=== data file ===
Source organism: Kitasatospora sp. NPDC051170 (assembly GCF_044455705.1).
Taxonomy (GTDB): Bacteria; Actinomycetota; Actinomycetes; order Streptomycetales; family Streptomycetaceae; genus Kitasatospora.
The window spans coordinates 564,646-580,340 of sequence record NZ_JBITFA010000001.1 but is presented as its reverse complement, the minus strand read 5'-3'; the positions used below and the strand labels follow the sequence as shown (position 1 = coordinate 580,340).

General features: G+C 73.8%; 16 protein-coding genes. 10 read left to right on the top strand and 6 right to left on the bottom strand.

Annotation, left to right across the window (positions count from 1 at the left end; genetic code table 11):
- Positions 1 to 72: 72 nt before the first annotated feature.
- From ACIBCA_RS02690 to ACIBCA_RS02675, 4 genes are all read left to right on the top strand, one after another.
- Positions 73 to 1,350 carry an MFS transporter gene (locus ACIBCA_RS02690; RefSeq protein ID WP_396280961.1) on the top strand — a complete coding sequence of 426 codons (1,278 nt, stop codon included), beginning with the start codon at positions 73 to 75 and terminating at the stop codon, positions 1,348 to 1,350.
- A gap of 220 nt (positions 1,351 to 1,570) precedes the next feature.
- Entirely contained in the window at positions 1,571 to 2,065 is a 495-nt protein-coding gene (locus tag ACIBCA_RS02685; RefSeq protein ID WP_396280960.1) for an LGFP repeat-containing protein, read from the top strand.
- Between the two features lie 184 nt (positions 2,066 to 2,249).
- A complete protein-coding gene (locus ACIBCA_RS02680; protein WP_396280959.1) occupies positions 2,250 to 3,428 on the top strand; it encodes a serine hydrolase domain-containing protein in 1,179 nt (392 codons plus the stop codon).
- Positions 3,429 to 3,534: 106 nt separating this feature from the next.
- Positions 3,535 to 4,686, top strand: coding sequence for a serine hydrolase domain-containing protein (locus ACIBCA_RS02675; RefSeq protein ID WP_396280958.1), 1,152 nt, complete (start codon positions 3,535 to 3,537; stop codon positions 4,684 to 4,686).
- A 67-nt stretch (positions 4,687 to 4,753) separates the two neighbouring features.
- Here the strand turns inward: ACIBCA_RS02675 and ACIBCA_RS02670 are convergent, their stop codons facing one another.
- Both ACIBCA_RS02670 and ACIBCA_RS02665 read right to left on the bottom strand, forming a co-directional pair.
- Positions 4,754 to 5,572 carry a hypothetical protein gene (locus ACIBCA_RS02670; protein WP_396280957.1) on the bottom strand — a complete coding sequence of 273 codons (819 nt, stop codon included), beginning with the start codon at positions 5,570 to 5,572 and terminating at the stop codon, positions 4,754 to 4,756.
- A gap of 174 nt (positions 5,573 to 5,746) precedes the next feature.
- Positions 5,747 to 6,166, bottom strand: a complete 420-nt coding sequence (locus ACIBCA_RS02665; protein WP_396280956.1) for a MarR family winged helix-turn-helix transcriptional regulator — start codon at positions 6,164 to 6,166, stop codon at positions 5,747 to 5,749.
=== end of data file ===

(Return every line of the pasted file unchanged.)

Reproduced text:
Source organism: Kitasatospora sp. NPDC051170 (assembly GCF_044455705.1).
Taxonomy (GTDB): Bacteria; Actinomycetota; Actinomycetes; order Streptomycetales; family Streptomycetaceae; genus Kitasatospora.
The window spans coordinates 564,646-580,340 of sequence record NZ_JBITFA010000001.1 but is presented as its reverse complement, the minus strand read 5'-3'; the positions used below and the strand labels follow the sequence as shown (position 1 = coordinate 580,340).

General features: G+C 73.8%; 16 protein-coding genes. 10 read left to right on the top strand and 6 right to left on the bottom strand.

Annotation, left to right across the window (positions count from 1 at the left end; genetic code table 11):
- Positions 1 to 72: 72 nt before the first annotated feature.
- From ACIBCA_RS02690 to ACIBCA_RS02675, 4 genes are all read left to right on the top strand, one after another.
- Positions 73 to 1,350 carry an MFS transporter gene (locus ACIBCA_RS02690; RefSeq protein ID WP_396280961.1) on the top strand — a complete coding sequence of 426 codons (1,278 nt, stop codon included), beginning with the start codon at positions 73 to 75 and terminating at the stop codon, positions 1,348 to 1,350.
- A gap of 220 nt (positions 1,351 to 1,570) precedes the next feature.
- Entirely contained in the window at positions 1,571 to 2,065 is a 495-nt protein-coding gene (locus tag ACIBCA_RS02685; RefSeq protein ID WP_396280960.1) for an LGFP repeat-containing protein, read from the top strand.
- Between the two features lie 184 nt (positions 2,066 to 2,249).
- A complete protein-coding gene (locus ACIBCA_RS02680; protein WP_396280959.1) occupies positions 2,250 to 3,428 on the top strand; it encodes a serine hydrolase domain-containing protein in 1,179 nt (392 codons plus the stop codon).
- Positions 3,429 to 3,534: 106 nt separating this feature from the next.
- Positions 3,535 to 4,686, top strand: coding sequence for a serine hydrolase domain-containing protein (locus ACIBCA_RS02675; RefSeq protein ID WP_396280958.1), 1,152 nt, complete (start codon positions 3,535 to 3,537; stop codon positions 4,684 to 4,686).
- A 67-nt stretch (positions 4,687 to 4,753) separates the two neighbouring features.
- Here the strand turns inward: ACIBCA_RS02675 and ACIBCA_RS02670 are convergent, their stop codons facing one another.
- Both ACIBCA_RS02670 and ACIBCA_RS02665 read right to left on the bottom strand, forming a co-directional pair.
- Positions 4,754 to 5,572 carry a hypothetical protein gene (locus ACIBCA_RS02670; protein WP_396280957.1) on the bottom strand — a complete coding sequence of 273 codons (819 nt, stop codon included), beginning with the start codon at positions 5,570 to 5,572 and terminating at the stop codon, positions 4,754 to 4,756.
- A gap of 174 nt (positions 5,573 to 5,746) precedes the next feature.
- Positions 5,747 to 6,166, bottom strand: a complete 420-nt coding sequence (locus ACIBCA_RS02665; protein WP_396280956.1) for a MarR family winged helix-turn-helix transcriptional regulator — start codon at positions 6,164 to 6,166, stop codon at positions 5,747 to 5,749.